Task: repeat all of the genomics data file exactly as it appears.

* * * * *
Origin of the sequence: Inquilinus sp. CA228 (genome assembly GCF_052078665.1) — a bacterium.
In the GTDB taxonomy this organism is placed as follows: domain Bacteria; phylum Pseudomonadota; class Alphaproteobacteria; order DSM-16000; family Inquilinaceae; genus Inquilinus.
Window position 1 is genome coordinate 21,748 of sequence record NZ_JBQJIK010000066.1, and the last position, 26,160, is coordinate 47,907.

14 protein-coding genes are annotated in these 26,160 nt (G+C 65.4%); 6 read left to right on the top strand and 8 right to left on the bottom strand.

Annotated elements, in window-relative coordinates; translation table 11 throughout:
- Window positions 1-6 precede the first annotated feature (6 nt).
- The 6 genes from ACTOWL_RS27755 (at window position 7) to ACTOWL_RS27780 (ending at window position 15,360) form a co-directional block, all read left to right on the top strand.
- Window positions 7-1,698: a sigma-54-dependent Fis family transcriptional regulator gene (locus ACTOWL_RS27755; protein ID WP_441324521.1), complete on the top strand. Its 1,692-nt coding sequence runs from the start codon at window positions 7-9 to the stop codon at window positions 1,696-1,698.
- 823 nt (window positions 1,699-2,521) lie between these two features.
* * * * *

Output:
Origin of the sequence: Inquilinus sp. CA228 (genome assembly GCF_052078665.1) — a bacterium.
In the GTDB taxonomy this organism is placed as follows: domain Bacteria; phylum Pseudomonadota; class Alphaproteobacteria; order DSM-16000; family Inquilinaceae; genus Inquilinus.
Window position 1 is genome coordinate 21,748 of sequence record NZ_JBQJIK010000066.1, and the last position, 26,160, is coordinate 47,907.

14 protein-coding genes are annotated in these 26,160 nt (G+C 65.4%); 6 read left to right on the top strand and 8 right to left on the bottom strand.

Annotated elements, in window-relative coordinates; translation table 11 throughout:
- Window positions 1-6 precede the first annotated feature (6 nt).
- The 6 genes from ACTOWL_RS27755 (at window position 7) to ACTOWL_RS27780 (ending at window position 15,360) form a co-directional block, all read left to right on the top strand.
- Window positions 7-1,698: a sigma-54-dependent Fis family transcriptional regulator gene (locus ACTOWL_RS27755; protein ID WP_441324521.1), complete on the top strand. Its 1,692-nt coding sequence runs from the start codon at window positions 7-9 to the stop codon at window positions 1,696-1,698.
- 823 nt (window positions 1,699-2,521) lie between these two features.